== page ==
Sunday, July 20 marks my daughter’s would be 9th birthday. Those days are hard on me — those phantom birthdays of Donna’s. Given my druthers, I would curl up in a wee little ball in a dark room and not show myself until the morning of July 21. I always breathe easier the day after a milestone of Donna’s. The emotional burden of some specific date passes and I know, I feel, that I have 364 days until it makes its way back again.
I try to imagine what it might be like to parent a tween girl, my tween girl. I can’t. It’s just blank. I can’t imagine what Donna would be like at 9. I mean I can try, but my efforts are pretty useless. For one, am I imagining a nine year old Donna who never had cancer? One who sasses her Mom and wants to shop at Justice? A girl who plays Minecraft and still dances at recitals?
Oddly, it is somehow easier to imagine a 9 year old Donna who has survived her cancer diagnosis, but is living with the badges of honor her treatment left behind. She is sweet and has short tufts of hair that never quite grew back after chemo and radiation. She still reads a lot and wears black, too. We travel to the hospital, for regular visits with her oncologist, but the visits are much less frequent. We make a day of them, those hospital days in my imagination, having lunch at Water Tower or Eataly.
By 9, had Donna survived, some of the ramifications of brain radiation would have asserted themselves. Maybe her memory was impacted, or her comprehension. You see, you can’t irradiate a three year old brain and not cause lasting damage. No doubt she would be on synthetic growth hormones and acutely aware that other girls in her grade were developing in a way she never would.
That thought breaks my heart — knowing that because she died, Donna was spared the cruelty of unknowing folks.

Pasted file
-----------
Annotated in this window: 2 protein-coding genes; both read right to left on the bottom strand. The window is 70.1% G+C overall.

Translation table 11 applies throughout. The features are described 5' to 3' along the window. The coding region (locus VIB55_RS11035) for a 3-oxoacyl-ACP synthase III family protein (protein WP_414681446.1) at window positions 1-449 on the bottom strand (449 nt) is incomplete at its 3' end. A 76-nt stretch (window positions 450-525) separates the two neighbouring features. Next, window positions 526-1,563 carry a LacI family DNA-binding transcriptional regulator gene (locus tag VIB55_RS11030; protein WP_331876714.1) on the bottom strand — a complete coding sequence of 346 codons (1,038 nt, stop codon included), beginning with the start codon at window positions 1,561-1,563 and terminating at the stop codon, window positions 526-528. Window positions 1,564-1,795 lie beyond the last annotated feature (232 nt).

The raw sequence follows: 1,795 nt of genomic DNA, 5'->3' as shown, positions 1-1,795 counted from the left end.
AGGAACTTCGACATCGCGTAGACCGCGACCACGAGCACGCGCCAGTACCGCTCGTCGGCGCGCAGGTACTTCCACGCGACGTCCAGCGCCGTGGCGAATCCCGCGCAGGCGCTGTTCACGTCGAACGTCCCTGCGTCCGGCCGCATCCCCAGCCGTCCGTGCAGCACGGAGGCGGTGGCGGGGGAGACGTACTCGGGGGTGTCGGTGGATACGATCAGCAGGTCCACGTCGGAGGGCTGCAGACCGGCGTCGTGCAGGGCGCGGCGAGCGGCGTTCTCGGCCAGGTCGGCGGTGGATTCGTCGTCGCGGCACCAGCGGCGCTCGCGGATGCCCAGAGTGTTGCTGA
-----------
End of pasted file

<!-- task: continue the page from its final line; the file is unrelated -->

Donna’s birthdays trip me up, too, because I never know what to do with them. It doesn’t feel right to celebrate them. It doesn’t feel right to ignore them. Like I said, my preference would be to hole up in a cave with only a fully charged iPad and a mainline of Coca Cola, but that really doesn’t work for my husband or sons. Indulging my wish to lick my maternal wounds isn’t, well, very maternal.
This year, in an ironic twist of fate only the Universe could provide (cruel, baiting Universe that she is) we have been invited to a 5th birthday party for a little girl we barely know. She is one of Mary Tyler Son’s future kindergarten classmates that he met at orientation last month. She is adorable and sweet and took an instant liking to our boy.
Were her birthday being celebrated on July 19 or July 21, this would be a non-issue and of course I would go. But this dear girl’s birthday is being celebrated on July 20. A 5th birthday party on July 20 with cake and pizza and presents and a room full of people singing happy birthday.
I don’t think I can do it.
I don’t think I can stand in a room full of strangers and sing happy birthday on July 20 to any girl that is not my girl. I am weak that way. Or bitter. Or both. Or just sad. So terribly, terribly sad. And to a certain degree, damaged. Broken. Changed.
It is what it is. I will send Mary Tyler Son with his Dad and we will figure something else out for the rest of the day. Sigh. The rest of the day. The rest of all of the days. Yes, we will figure something else out for the rest of all of the days.
I miss you, dear Donna. Every day. And every day I work to remember all the amazing things you taught me.
We’ll meet you there, girl. We’ll meet you there.